Some of the residents at three boarding houses on South Broad Street were charged rent to live in a space underneath a stairwell and were forced to wash dishes in a bathtub next to a toilet, Mobile Police Department (MPD) attorney Wanda Rahman told members of the Mobile City Council Tuesday, as she described living conditions there.
“I do not believe the owner will be proactive in any way, other than collecting rent,” she said. “If you can’t provide people with just the basics, that’s a problem.”
The comments were part of a public hearing to revoke the business license of the boarding house owners, Dharam and Inderjit Pannu. The council unanimously voted to revoke the license and shut down the three boarding houses at 259, 261 and 263 South Broad Street.
In addition to some of the “terrible” conditions described by Rahman, Dharam Pannu has been arrested this year for attempting to bribe a city fire marshal, MPD Capt. Patrick Sanders told councilors.
The houses have also been a constant drain on police resources, MPD Special Investigations Coordinator
Capt. Paul Prine told councilors. From January 2016 to May of this year, officers responded to 740 calls for service that resulted in 74 criminal complaints and 27 arrests, he said.
When a 500-foot radius of the buildings is included, Prine said, the total calls for service jumps up to 1,395. If that’s expanded to a 1,000-foot radius, the calls jump to 2,590, he said.
To give councilors an idea of the drain on resources, Prine said if an officer spent only 30 minutes of his or her time on each of the 740 complaints, which is a conservative estimate, that equates to 370 hours, or nine total weeks of work.
“I believe it has surpassed the ability of the owner to deal with these issues,” Prine told councilors.
MPD officer David Condit, a member of the asset forfeiture unit, told councilors that during the time Prine had mentioned about 78 part-one crimes, including robberies, assaults and burglaries took place.
In addition to those part-one crimes, Sanders told councilors the MPD did drug buys of marijuana, crack cocaine, powder cocaine and spice on eight different occasions at the locations in question. Police responded to a third-degree assault for a man who had been beaten up while sitting on his porch, Sanders said.
Police also executed two search warrants in 2017 and responded to a robbery of a resident there in 2018. In all, the calls and police actions documented since 2016 took up five three-ringed binders, which officers showed to councilors.
The MPD is working with the Homeless Coalition of the Gulf Coast to find shelter for any residents displaced by the action. Rahman recommended the revocation go into effect in a month, giving residents a proper amount of notice.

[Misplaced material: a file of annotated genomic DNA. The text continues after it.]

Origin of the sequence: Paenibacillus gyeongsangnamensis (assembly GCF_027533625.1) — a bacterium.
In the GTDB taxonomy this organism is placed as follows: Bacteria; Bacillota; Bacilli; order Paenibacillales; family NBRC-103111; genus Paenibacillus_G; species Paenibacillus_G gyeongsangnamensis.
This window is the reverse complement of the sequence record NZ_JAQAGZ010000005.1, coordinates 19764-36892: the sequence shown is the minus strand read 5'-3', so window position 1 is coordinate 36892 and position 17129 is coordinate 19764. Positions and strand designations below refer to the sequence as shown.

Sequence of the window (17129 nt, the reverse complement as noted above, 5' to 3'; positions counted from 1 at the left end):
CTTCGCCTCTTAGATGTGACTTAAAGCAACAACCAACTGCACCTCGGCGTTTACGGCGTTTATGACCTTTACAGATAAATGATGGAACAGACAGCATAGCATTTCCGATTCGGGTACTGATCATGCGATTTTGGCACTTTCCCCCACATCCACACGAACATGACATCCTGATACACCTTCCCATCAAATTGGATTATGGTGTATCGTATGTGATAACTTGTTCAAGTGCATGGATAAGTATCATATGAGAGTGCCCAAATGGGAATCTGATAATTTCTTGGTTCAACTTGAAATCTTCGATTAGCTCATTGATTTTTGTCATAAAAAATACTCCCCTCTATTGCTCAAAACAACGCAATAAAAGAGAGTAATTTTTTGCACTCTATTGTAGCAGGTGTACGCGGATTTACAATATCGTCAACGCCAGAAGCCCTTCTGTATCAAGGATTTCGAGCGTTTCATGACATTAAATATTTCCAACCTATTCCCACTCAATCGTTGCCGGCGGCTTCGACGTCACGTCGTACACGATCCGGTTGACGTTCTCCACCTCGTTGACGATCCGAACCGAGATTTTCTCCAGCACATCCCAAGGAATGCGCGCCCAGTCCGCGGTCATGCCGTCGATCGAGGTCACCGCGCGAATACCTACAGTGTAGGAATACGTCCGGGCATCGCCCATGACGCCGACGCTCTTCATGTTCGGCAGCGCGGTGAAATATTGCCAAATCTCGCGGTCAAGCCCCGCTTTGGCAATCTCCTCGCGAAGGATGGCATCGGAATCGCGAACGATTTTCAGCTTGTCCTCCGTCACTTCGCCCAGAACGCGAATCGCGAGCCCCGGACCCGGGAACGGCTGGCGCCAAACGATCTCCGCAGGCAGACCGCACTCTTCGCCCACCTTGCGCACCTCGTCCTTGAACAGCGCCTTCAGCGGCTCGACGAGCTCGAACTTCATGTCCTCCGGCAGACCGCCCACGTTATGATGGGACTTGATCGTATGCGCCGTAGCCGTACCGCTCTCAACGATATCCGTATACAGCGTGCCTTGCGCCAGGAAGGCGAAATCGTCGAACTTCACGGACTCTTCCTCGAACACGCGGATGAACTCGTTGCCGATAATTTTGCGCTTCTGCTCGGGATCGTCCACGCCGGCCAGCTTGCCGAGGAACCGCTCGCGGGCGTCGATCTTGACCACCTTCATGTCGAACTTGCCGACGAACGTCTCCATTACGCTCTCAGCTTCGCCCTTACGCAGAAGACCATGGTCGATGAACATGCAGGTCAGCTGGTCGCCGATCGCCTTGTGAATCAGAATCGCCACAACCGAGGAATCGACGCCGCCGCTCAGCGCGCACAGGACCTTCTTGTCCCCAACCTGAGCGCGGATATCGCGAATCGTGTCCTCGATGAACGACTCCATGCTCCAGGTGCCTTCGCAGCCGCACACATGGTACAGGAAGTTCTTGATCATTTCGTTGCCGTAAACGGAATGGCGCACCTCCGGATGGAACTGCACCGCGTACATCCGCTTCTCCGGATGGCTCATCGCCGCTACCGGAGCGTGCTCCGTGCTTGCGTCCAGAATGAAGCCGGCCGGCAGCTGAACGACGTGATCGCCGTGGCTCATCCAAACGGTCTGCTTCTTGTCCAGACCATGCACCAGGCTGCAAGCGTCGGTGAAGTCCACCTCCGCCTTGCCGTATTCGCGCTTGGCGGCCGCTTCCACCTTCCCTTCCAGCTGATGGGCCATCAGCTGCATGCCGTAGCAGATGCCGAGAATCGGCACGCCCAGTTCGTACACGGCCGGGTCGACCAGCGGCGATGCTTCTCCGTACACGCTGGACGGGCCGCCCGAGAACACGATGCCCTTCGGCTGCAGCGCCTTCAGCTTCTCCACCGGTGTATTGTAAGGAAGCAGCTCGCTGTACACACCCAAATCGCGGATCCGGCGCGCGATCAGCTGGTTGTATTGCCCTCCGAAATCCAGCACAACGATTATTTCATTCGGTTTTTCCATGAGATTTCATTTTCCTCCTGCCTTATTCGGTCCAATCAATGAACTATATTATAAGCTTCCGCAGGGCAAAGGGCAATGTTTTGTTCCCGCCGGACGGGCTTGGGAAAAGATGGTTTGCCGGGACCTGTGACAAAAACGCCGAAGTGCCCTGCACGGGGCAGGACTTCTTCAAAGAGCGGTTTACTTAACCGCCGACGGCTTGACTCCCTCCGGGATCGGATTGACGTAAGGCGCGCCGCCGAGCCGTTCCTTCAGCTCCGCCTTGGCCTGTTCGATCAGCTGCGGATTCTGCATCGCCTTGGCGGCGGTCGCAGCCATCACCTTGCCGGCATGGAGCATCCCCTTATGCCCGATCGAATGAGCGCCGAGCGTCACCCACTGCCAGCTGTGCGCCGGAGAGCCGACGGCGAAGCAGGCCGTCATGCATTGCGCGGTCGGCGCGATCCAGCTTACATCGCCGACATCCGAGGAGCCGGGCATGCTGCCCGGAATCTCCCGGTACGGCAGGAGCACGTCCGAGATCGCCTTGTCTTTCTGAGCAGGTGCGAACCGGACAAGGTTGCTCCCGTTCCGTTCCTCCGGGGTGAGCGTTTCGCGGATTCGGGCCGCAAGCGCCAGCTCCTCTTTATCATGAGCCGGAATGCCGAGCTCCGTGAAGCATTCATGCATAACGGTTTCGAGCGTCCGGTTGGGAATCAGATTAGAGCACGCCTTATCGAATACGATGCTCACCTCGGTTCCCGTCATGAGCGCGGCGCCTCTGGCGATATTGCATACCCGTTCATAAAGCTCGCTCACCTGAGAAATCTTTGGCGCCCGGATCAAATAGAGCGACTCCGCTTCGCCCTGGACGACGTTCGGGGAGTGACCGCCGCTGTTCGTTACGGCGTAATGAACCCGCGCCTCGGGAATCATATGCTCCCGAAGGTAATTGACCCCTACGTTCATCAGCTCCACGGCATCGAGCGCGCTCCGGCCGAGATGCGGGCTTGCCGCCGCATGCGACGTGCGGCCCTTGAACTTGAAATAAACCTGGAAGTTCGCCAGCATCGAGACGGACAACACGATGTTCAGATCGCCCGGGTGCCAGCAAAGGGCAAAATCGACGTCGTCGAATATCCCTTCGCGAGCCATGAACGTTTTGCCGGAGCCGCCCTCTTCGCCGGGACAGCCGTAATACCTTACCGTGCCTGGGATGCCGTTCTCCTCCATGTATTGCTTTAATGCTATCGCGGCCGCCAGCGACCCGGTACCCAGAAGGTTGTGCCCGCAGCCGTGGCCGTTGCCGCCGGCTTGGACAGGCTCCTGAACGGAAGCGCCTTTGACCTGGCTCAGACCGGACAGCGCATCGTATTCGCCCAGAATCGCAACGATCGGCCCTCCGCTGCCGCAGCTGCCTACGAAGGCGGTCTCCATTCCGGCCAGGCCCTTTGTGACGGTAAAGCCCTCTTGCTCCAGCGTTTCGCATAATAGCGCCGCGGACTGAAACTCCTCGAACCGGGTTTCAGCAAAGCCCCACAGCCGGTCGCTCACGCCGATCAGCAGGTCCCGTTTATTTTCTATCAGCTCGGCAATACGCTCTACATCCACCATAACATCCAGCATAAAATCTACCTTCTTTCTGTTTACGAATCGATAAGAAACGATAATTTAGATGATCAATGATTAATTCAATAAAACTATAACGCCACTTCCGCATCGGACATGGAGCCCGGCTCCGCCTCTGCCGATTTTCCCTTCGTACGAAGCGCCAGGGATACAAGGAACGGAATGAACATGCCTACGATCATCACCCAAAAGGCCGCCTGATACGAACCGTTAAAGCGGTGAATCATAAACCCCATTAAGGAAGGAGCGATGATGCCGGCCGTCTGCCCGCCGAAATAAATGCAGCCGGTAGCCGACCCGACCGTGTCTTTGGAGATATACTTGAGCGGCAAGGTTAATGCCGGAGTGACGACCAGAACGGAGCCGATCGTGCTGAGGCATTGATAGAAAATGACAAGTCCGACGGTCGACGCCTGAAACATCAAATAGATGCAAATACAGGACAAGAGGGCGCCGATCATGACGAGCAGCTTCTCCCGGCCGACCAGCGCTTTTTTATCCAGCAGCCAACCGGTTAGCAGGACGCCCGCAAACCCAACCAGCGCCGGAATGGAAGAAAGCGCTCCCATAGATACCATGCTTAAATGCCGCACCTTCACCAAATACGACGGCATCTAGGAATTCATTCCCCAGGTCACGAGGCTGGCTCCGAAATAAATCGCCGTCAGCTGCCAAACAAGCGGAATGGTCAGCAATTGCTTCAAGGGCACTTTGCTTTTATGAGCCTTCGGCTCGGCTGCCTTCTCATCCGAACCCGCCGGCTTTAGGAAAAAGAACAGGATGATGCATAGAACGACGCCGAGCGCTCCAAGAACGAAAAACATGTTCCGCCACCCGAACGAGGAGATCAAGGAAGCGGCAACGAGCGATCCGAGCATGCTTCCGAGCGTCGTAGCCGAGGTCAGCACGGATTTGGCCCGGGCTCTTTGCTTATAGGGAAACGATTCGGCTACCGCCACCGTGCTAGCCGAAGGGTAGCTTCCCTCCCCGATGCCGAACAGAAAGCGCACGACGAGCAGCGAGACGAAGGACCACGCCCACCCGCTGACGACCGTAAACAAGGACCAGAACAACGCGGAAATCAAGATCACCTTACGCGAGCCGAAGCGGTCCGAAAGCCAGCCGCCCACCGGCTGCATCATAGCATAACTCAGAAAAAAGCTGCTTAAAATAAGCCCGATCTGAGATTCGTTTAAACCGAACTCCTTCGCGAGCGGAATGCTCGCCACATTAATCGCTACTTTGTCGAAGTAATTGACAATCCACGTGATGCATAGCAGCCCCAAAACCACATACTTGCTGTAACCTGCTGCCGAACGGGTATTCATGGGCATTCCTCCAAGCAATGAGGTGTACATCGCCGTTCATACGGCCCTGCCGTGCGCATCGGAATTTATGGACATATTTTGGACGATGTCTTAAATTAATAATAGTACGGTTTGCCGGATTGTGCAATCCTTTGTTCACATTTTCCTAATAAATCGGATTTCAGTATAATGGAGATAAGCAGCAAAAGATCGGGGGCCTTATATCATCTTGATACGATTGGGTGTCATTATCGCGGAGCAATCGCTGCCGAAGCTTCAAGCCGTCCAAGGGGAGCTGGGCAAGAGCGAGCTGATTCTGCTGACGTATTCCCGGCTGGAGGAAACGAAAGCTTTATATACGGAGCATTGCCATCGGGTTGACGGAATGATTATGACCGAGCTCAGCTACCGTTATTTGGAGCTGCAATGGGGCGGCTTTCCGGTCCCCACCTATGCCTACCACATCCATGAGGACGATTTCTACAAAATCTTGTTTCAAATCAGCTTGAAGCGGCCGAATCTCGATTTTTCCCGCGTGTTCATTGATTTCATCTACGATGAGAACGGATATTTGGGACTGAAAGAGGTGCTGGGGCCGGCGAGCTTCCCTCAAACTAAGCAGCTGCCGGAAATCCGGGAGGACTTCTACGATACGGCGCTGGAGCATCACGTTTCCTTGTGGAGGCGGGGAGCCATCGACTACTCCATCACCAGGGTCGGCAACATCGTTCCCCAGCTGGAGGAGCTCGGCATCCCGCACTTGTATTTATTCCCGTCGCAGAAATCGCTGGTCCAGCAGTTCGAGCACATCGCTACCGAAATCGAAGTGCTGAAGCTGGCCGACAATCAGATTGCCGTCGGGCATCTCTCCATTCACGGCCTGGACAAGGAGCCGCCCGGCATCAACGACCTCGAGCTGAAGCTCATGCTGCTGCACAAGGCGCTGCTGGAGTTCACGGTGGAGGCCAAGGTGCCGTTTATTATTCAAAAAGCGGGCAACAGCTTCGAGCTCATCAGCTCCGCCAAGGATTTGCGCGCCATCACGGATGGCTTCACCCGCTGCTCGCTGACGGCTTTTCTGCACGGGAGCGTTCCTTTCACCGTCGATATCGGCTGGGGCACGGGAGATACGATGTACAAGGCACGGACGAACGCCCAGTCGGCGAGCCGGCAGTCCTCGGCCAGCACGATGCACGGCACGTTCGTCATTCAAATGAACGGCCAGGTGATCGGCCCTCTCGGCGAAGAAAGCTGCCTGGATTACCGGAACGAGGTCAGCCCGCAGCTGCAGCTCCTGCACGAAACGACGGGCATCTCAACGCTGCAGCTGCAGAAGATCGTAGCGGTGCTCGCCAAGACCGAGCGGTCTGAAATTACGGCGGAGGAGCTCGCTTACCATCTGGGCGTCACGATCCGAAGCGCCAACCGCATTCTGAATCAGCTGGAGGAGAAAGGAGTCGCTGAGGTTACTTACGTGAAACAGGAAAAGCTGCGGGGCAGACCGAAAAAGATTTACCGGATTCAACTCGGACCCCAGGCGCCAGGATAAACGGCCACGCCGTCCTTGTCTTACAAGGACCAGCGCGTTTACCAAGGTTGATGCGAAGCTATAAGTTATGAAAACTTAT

In a pre-conference meeting, Council Vice President Levon Manzie, who represents the area where the houses sit, pushed his colleagues to buck council procedure and vote on the revocation the same day as the public hearing.
In comments after the vote, Manzie said his heart goes out to anyone displaced, but that the action had to be taken. He pointed to the five big binders while making his comments.
“This has been a longstanding problem for a long time … ,” Manzie said. “I would like these licenses revoked as quickly as possible. To see these five notebooks nearly full from the actions taken at these properties, it’s ridiculous.”
As for the living conditions, Manzie said any owner of any property that would subject residents to those standards should have their business licenses revoked as well.
“Nobody should have to live in those conditions,” he said.
Residents of the nearby Oakleigh Garden District applauded the decision by the council. Among them was
Julia Carroll, daughter of former District 2 Councilman William Carroll.
Carroll, a student at McGill-Toolen Catholic High School, who lives across the street from the Pannu’s properties, told councilors that growing up there she could not play or do anything outside and instead would go to friends’ houses.
Kirk Mattei, president of the Oakleigh Garden District Association, thanked the council for the action.
In other business, the council delayed a public hearing and vote on a rezoning to allow a veterinary clinic in a traditional black Spring Hill neighborhood.
The hearing has now been scheduled for Tuesday, Oct. 15. Sand Town residents have received flyers promoting a community meeting on the projected hearing slated for Wednesday, Oct. 2, from 5:50 p.m. to 6:30 p.m.
Residents are opposed to the relocation plans of Spring Hill Animal Clinic on property currently owned by St. Ignatius Catholic Church because they would prefer the property remain residential and not be turned commercial. Barbara Smith, president of the Sand Town Community Action Group, said in a previous interview that residents are concerned over noise from animals being boarded at the facility.
Dr. Mary Edmonds, who owns the clinic, said during a previous interview that the business is moving because it needs more space and she assured residents the animals being boarded would not be out at night, or during long stretches during the day.
While Smith criticized developers for choosing the Sand Town property as the site of the new clinic, Edmonds defended the move saying only a very limited number of parcels were available to buy.
Although the city’s planning staff recommended the rezoning for denial, the Planning Commission approved it. The City Council has final approval on all rezoning applications.
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